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Implicit social learning in relation to autistic-like traits

Hudson, Matthew; Nijboer, Tanja C. W.; Jellema, Tjeerd

Authors

Matthew Hudson

Tanja C. W. Nijboer



Abstract

We investigated if variation in autistic traits inthe typically-developed population (using the AutismspectrumQuotient, AQ) influenced implicit learning ofsocial information. In the learning phase, participantsrepeatedly observed two identities whose gaze andexpression conveyed either a pro- or antisocial disposition.These identities were then employed in a gaze-cueingparadigm. Participants made speeded responses to aperipheral target that was spatially pre-cued by a nonpredictivegaze direction. The low AQ group (n = 50)showed a smaller gaze-cueing effect for the antisocial thanfor the prosocial identity. The high AQ group (n = 48)showed equivalent gaze-cueing for both identities. Others'intentions/dispositions can be learned implicitly and affectsubsequent responses to their behavior. This ability isimpaired with increasing levels of autistic traits.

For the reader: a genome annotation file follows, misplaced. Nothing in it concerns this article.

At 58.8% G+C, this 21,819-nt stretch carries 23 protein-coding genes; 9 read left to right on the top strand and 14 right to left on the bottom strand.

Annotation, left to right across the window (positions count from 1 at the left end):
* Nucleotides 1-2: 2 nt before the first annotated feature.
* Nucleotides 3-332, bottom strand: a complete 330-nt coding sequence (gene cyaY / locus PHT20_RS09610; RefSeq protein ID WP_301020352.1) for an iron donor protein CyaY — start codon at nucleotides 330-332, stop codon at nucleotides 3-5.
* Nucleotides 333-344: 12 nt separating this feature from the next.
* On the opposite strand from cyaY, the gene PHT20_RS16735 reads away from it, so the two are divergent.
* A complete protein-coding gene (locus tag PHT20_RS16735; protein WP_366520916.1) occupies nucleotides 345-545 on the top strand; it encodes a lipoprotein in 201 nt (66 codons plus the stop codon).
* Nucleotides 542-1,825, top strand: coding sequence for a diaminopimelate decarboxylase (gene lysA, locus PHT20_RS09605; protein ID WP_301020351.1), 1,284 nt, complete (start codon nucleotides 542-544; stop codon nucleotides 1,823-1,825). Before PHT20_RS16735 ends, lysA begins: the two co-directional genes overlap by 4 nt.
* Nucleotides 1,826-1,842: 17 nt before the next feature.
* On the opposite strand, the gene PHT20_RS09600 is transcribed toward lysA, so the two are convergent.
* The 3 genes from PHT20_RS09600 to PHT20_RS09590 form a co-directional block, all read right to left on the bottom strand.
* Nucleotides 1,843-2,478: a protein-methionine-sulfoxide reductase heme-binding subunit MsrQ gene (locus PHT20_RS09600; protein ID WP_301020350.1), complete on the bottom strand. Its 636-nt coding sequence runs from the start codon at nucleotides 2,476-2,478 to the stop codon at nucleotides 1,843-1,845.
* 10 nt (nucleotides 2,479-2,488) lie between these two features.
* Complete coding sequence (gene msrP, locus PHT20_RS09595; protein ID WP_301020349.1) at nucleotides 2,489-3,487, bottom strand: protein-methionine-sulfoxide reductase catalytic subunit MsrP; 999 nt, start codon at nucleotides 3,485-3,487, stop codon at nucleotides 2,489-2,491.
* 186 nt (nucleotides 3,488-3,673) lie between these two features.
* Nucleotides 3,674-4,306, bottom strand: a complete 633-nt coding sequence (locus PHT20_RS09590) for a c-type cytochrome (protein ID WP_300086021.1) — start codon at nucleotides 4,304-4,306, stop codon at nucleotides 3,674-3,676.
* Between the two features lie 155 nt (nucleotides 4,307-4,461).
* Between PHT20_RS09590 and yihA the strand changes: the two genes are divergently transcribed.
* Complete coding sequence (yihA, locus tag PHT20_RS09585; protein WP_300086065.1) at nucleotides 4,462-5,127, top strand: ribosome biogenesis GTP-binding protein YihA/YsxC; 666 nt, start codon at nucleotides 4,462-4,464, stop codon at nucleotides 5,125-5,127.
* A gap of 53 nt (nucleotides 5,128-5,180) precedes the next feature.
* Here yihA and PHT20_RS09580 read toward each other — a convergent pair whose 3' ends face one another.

Citation

Hudson, M., Nijboer, T. C. W., & Jellema, T. (2012). Implicit social learning in relation to autistic-like traits. Journal of Autism and Developmental Disorders, 42(12), (2534-2545). doi:10.1007/s10803-012-1510-3. ISSN 0162-3257

Journal Article Type Article
Acceptance Date Dec 31, 2012
Online Publication Date Mar 24, 2012
Publication Date 2012-12
Journal Journal of Autism and Developmental Disorders
Print ISSN 0162-3257
Electronic ISSN 1573-3432
Publisher Springer Verlag
Peer Reviewed Peer Reviewed
Volume 42
Issue 12
Pages 2534-2545
DOI https://doi.org/10.1007/s10803-012-1510-3
Keywords Intention, Gaze direction, Autism spectrum, Emotional expression, Gaze cueing, Implicit learning
Public URL https://hull-repository.worktribe.com/output/429138